Cover Story: What's F.A. Davis Doing Right?
A Sport Publishing Execs Can Appreciate
Crowning the celebration of the warmer months is an annual Summer Solstice party, held in the parking lot of F.A. Davis’ distribution center. “It’s a carnival atmosphere,” Craven says. “There are a lot of country fair-like events that take place, a lot of them really specific to publishing.” Games include a yearly tradition that is surely unique in the industry—the “book toss,” which utilizes a damaged copy of the “Davis’s Drug Guide for Nurses.”
“You have to be able to make it slide,” Craven explains, “and you have to get it going quickly so it doesn’t open up, because as soon as it opens up, aerodynamically it fails. So there’s a real trick to it.”
For those fond of more conventional sports, the company offers “sports casual” days, allowing employees to wear the jersey of their favorite team.
Central to the company’s approach is team building among sales staff, which most years means golfing at exotic locales such as the The Broadmoor in Colorado. The “F.A. Davis Scramble” allows even novice golfers to play a role as important team contributors.
A Family Company With Family-Style Values (and Parties!)
Asked to describe the corporate culture, Craven says that F.A. Davis draws character and inspiration from its storied 130-year history (iconic president Irene Craven Davis, who ran the company from 1917 to 1960, was Craven’s great aunt; he is the company’s fourth president), as well as its willingness to embrace new techniques and technologies. The ethos is summed up in a poster displayed in the office, a reproduction of a portrait of Irene Davis in full Edwardian garb “Photoshopped” to show her wearing an iPod and ear buds.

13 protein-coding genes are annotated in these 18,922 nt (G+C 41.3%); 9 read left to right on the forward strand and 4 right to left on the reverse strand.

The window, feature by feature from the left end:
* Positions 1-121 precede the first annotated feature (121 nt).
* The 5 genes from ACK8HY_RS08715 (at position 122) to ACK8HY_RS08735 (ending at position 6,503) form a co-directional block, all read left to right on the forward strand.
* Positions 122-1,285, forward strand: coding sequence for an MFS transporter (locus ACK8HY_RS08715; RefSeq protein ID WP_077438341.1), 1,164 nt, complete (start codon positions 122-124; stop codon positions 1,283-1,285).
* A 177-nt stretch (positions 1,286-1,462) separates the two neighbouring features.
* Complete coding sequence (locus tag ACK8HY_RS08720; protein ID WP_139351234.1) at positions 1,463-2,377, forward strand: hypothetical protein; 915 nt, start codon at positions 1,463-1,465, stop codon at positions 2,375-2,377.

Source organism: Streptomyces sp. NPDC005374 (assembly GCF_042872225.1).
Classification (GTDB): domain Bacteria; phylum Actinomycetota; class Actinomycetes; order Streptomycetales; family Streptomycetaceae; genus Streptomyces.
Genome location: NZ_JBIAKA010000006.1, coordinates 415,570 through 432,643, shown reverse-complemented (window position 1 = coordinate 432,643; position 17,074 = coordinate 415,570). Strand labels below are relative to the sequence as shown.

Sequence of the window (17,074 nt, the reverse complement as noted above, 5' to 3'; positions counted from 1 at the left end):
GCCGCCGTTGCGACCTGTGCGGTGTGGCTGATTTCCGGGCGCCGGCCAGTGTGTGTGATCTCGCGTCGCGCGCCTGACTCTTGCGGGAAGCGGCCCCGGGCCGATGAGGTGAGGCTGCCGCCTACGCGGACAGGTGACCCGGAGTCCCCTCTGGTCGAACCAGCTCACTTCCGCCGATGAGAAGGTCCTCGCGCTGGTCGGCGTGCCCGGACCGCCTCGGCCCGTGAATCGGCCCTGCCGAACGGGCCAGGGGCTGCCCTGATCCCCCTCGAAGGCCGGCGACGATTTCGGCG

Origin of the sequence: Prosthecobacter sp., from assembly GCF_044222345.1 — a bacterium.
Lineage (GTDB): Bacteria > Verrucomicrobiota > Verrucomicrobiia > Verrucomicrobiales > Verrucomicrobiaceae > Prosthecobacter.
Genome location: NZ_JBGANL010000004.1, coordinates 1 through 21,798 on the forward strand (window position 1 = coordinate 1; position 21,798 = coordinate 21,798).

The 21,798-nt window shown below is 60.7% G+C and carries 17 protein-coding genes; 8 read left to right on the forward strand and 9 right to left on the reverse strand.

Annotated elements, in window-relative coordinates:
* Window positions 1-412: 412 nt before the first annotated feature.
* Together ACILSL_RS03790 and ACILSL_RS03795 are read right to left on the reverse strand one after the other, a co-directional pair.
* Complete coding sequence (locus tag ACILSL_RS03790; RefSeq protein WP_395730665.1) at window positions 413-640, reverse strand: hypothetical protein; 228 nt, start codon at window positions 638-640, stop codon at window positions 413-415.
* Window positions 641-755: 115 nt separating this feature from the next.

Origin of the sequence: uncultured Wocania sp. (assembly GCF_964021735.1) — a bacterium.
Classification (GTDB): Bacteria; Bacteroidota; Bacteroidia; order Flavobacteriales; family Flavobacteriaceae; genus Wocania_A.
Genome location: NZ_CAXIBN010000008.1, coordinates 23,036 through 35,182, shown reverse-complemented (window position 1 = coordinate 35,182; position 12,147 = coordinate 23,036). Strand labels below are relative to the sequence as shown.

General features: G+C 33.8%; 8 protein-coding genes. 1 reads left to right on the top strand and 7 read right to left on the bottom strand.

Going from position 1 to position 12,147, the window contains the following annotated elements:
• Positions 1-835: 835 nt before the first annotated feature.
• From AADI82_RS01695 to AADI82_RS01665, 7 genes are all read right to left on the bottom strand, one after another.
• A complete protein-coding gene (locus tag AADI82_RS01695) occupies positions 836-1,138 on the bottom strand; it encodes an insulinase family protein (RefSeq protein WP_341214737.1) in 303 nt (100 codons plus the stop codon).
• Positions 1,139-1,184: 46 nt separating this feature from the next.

The family heritage continues with Craven’s sons; Robert works in sales, and Matthew, in the IT department. “There is a certain calm that has gone through the organization now that they see succession before their very eyes,” Craven says. “Everybody knows that every other competitor we have has sold out and been reconstituted in a million different ways, and [having my sons working here] gives a reassurance for everybody where the legacy is, and that there’s a commitment. We have had success being independent, and we can be more effective than some of these conglomerates that have been extremely clumsy with mergers and acquisitions.”